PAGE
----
Sister Wendy’s 100 Best-loved Paintings
compiled by Sr Wendy Beckett (SPCK, £25.00)
This is both the latest and the last book of the celebrated TV art critic, Sr Wendy Beckett, who died last Christmastide at the age of 88, on the feast of St Stephen.
She was not, as many seemed to think, a nun but a religious sister. By her vows she was bound to adminster to the needs of society; in her case through her work in telvsion and books she met those needs through exploring the relations of art with daily life and spirituality. She undoubtedly enlarged the lives of many people.
However, before she became a celebrity she had already lived a very full life, and it was that which in an extraordinary way fed her abilities as an art teacher.
Though born in South Africa, she was educated in England. In 1946 she became a Notre Dame nun, and after completing her noviciate she went to study at Oxford. There she came under the influence of J. R. R. Tolkien, who in fact wanted her to stay in the academic world in Britain. But she returned to South Africa, where she taught Latin and English in a Notre Dame school.
In 1970 she came to England due to health issues. She began her art studies and published her first book on contemporary female artists in 1988. By now she had changed her vocation. Having left her order by Papal permission, she became a recluse (a different thing from a hermit) and lived alone in a caravan in the grounds of a Carmelite convent.
By chance she was introduced to the BBC and the result in 1992 was a series of six programmes, Sister Wendy’s Odyssey. This was the first of 16 series over the following decades. That first book was the first of some 40 odd titles.
On television she was renowned for her delighted exposition of the naked human figure. This, in a secular society surprised many viewers, but she (well aware of what St Thomas says in the Summa), knew that it was all a matter of context. If God had created the human form she was prepared to accept as a matter of nature.
Though many of the books she wrote were of a very popular genre – which was intentional and part of her vocation to share what she knew – she also wrote many which dealt specifically with religious art. These ran from The Mystical Now: Art and the Sacred in 1993 to Sister Wendy Contemplates the Iconic Christ in 2011.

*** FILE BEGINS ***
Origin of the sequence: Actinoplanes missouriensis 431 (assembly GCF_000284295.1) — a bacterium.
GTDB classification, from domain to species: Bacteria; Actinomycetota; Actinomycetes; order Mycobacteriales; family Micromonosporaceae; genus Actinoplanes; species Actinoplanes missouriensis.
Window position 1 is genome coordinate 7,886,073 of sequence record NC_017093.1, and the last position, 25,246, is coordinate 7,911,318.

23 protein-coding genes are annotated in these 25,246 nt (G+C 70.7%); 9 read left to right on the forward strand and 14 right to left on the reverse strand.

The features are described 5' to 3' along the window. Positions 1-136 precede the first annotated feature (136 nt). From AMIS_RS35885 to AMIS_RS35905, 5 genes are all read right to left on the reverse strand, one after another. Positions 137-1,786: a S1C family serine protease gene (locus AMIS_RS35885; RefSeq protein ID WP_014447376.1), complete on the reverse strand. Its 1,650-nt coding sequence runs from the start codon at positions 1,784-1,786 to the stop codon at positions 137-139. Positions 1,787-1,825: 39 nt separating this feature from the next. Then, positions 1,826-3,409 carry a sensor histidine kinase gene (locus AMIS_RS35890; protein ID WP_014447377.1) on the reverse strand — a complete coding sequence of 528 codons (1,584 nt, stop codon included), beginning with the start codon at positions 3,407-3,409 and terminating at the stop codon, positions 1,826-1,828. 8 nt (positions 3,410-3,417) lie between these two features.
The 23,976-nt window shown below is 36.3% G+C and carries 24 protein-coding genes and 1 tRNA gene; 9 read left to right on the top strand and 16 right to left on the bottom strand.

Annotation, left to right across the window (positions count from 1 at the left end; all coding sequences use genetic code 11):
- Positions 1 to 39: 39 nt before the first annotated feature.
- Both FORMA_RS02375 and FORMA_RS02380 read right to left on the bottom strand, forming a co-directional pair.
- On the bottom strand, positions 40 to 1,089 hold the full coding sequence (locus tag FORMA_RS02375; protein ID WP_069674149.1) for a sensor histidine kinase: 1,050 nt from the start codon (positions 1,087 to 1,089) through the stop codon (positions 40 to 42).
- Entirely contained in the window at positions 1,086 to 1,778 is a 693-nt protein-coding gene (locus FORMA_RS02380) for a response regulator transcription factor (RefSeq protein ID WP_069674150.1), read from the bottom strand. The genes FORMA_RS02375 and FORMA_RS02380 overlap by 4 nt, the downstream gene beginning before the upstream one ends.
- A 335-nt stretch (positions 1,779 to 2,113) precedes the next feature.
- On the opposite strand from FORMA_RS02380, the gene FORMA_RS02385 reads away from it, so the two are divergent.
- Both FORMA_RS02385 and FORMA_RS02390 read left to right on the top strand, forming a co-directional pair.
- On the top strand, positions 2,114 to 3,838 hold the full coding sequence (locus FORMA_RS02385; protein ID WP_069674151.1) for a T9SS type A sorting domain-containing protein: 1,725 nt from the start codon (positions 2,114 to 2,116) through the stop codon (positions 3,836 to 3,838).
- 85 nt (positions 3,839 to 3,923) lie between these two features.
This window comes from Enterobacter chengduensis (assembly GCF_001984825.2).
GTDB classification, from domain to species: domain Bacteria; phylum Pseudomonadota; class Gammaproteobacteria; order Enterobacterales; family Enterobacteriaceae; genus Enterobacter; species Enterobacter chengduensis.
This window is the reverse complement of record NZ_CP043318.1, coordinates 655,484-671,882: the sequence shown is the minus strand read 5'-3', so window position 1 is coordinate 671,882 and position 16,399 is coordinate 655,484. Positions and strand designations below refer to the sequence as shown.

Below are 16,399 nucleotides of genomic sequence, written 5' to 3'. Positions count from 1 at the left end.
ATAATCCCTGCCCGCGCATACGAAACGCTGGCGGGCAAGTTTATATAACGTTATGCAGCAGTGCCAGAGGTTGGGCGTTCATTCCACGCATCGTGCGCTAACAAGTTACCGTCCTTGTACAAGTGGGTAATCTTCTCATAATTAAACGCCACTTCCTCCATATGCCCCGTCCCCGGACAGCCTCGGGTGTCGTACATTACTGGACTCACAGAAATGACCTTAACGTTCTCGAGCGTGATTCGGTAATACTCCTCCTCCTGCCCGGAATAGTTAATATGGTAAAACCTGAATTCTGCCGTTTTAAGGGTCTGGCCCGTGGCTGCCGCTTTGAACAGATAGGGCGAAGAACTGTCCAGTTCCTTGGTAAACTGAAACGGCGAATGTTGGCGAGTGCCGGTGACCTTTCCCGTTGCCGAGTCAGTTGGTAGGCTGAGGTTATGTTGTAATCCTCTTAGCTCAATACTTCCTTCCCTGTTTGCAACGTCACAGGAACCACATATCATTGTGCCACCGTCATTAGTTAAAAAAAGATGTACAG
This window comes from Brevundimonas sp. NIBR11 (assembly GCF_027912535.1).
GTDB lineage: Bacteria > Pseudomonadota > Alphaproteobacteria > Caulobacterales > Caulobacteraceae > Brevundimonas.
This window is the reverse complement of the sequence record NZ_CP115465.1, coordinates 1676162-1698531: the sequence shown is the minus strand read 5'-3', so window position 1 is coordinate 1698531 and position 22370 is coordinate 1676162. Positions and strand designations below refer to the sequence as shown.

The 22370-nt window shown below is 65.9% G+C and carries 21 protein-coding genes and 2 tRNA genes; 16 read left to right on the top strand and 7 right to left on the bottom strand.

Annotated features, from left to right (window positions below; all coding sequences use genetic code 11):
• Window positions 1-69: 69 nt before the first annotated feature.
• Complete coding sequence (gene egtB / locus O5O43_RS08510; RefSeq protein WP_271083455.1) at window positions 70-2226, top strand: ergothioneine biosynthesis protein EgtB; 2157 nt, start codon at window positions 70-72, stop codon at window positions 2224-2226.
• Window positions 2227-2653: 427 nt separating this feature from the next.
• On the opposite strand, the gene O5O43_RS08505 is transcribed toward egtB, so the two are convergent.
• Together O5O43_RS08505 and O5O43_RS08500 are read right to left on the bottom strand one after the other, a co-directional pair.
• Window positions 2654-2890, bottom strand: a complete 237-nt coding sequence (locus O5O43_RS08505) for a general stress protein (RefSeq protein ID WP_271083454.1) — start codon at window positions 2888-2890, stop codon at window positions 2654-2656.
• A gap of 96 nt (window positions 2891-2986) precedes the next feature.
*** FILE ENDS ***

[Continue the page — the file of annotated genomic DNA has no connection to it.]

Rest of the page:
Icons were indeed a special interest, which she wrote about in Encounters with God: In Quest of the Ancient Icons of Mary.
The new book is a sort of summary or epitome of what she thought were the finest things in painted art. But it has to be emphasised that once embarked on reading her admirers have the whole realm of art, worldly and other-worldly, to explore back in her other books.
These days art criticism seems to very much the domain of younger critics, fresh from college. Some have little grasp of anything in this world or the next, bar art history in the academic mode. But Sr Wendy in her time had not only taught at the University of Witwatersrand in South Africa, but had been the superior of her local convent.
She is a reminder that art and religion and life are not in separate compartments, as we so often try to keep them”
This breadth of experience and engagement was what gave her her special talents, her special attraction to her audience. Also the sight of a religious sister in her full habit talking with warm enthusiasm on television was not for her a novelty, but necessity. In her time she fulfilled her vocation in many admirable ways.
She is a reminder that art and religion and life are not in separate compartments, as we so often try to keep them. For her the art was not a reflection of life, it was a part of life, for her (and through her for others) a life focused on the divine.